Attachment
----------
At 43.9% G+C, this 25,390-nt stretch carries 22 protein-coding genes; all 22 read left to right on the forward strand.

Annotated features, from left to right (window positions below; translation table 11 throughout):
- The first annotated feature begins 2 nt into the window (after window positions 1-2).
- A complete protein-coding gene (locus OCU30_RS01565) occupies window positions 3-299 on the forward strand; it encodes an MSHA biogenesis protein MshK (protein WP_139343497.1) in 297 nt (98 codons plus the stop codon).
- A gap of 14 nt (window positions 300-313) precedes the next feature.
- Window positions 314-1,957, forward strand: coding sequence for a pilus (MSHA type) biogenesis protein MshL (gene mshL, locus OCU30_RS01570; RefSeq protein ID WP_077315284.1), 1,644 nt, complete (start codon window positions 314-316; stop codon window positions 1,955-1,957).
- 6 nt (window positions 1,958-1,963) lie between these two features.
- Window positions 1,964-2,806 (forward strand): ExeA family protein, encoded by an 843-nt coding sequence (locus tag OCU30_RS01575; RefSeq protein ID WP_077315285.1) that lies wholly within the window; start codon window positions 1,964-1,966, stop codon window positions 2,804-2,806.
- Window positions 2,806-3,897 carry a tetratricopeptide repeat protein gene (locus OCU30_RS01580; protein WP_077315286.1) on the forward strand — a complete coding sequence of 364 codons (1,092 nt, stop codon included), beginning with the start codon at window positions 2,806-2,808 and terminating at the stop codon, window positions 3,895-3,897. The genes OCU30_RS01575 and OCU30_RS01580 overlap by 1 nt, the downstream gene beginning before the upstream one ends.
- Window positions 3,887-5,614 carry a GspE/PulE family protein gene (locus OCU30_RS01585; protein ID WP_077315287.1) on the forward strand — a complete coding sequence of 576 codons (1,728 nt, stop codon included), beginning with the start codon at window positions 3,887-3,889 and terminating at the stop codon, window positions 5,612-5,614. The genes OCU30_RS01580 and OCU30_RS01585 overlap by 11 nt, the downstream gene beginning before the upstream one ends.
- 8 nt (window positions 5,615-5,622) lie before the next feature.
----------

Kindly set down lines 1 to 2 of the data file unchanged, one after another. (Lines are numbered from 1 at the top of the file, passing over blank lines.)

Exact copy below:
At 43.9% G+C, this 25,390-nt stretch carries 22 protein-coding genes; all 22 read left to right on the forward strand.

Annotated features, from left to right (window positions below; translation table 11 throughout):